Sports stadiums, cathedrals and theme parks the world over have been rapidly repurposed as temporary vaccination centres in a global drive to administer the life-saving jabs.
Hallowed sports grounds such as Wembley Stadium, Lord’s cricket ground and Bath racecourse are among numerous sports venues opened for vaccines in the United Kingdom, one of the quickest countries to roll out vaccinations.
Signs at Lord’s iron gates showed a cricketer whacking not a ball but a spiky red COVID-19 virus, with the legend: “Aiming to knock COVID for 6.”
“It’s such an iconic place,” said one recipient, Gerardine Heneghan, 71. “And all those amazing cricketers … love it!”
“I thought it might be at my GP surgery which is literally down the road,” said another, Richard Bettinson, 67. “But to come here is really good.”
In Salisbury Cathedral, health workers primed their syringes in front of gold-painted altarpieces and vaccination tables were spaced among the soaring stone columns as jovial organ music filled the air.
“The cathedral, for 800 years, has stood here for two reasons. One is to give glory to God; the other is to serve God’s people,” said the dean of the cathedral, Nick Papadopulos.
“Right now, this is the most effective way we can do both those things.”
In a wood-panelled room in the Vatican, residents of a papal homeless shelter sat in a reclining chair as a vaccine-giver in pure white scrubs and visor inoculated them.
For some of those who cannot easily go to get their jabs, the vaccines come to them instead.
In eastern France, the church bells chimed in Mery-Premecy as the “Vacci’bus” pulled into the village. Elderly local people stepped on board and sat down to receive their jabs from members of the local rescue service.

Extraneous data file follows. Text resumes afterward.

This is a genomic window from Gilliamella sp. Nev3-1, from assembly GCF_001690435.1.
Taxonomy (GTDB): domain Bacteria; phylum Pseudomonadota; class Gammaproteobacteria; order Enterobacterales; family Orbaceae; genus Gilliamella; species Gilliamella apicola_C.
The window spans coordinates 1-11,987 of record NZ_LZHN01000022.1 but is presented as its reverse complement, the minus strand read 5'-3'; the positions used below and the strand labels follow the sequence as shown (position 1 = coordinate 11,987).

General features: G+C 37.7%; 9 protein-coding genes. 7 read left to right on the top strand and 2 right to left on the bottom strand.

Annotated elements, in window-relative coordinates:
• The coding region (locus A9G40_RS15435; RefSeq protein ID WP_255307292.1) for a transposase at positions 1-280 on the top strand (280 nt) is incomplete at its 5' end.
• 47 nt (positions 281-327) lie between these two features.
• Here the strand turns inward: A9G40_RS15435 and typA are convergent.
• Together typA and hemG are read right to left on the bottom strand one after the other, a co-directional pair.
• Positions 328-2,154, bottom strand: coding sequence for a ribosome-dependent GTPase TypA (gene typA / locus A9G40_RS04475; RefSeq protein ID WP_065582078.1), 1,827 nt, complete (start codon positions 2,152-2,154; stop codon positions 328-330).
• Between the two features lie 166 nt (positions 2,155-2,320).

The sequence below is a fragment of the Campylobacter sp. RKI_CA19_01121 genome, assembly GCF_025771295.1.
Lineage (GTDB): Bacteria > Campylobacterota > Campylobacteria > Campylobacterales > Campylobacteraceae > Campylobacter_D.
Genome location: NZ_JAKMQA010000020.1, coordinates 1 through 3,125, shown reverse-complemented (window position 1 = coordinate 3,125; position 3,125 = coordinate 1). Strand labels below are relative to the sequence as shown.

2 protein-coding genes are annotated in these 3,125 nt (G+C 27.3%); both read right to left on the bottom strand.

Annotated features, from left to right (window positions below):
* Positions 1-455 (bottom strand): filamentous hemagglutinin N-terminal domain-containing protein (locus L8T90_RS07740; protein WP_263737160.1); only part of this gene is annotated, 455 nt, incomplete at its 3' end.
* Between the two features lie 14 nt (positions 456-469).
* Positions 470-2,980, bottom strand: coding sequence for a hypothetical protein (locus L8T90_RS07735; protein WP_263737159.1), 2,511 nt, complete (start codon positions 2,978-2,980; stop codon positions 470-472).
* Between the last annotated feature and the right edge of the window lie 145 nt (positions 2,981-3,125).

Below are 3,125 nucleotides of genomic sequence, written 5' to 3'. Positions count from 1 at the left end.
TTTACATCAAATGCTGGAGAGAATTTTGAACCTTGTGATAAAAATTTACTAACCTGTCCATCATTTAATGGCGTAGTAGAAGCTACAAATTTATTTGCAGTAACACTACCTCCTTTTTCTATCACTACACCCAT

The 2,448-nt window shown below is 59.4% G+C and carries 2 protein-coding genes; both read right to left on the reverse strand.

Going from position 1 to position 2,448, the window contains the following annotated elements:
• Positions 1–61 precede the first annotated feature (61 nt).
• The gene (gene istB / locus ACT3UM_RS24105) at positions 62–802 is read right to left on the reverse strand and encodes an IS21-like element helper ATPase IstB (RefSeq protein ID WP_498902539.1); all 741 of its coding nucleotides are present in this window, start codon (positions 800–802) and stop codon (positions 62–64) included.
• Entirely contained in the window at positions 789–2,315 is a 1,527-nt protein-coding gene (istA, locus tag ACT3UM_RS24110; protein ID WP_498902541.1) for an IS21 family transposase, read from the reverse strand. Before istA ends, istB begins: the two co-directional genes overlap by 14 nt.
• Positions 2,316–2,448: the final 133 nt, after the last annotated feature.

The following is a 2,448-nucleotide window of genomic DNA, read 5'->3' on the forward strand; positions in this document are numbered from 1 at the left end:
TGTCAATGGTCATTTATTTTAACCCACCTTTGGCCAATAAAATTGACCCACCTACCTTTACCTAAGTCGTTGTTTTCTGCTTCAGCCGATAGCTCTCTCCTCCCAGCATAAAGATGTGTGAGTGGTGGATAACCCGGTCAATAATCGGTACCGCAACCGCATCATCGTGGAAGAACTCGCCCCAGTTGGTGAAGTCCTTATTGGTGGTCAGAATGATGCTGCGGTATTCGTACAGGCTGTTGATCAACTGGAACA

“For people of a certain age who are in remote villages and cannot move around easily, this bus is a real godsend for them,” said one vaccinator on board, Jeremy Miclo.
One of the countries hardest-hit by the COVID-19 pandemic, Brazil, used its most famous landmark to celebrate the launch of vaccinations using the Chinese-made Coronavac jab.
Recipients took the needle under the shadow of Rio de Janeiro’s Christ the Redeemer statue high on a hill overlooking the city.
One of the first, Dulcineia da Silva, 59, opened her arms wide like the iconic statue as she faced the cameras, her vaccination certificate in one hand.
Syrian refugee Fatima Ali received her vaccine sitting in the minibus that brought her to the clinic in Mafraq, Jordan. She fled the ongoing war in her country seven years ago with her husband and six children, finding shelter in a refugee camp near Mafraq.
“I am so happy that I got vaccinated,” she said, dressed in a black face mask and headscarf.
“May God bless them all and end this pandemic, so we can go back to our country and see our children.”
After 10 months shut down by the pandemic, the Disneyland theme park in palm-lined California came back to life as a vaccination centre, aiming to give 7,000 shots a day.
Mitra Fard, pushing her newly vaccinated 83-year-old mother in a wheelchair back from the white vaccination tents, said there had been a “long line” and an extra hour’s delay.
“But for the number of people, the number of cars, they’re doing a great job.”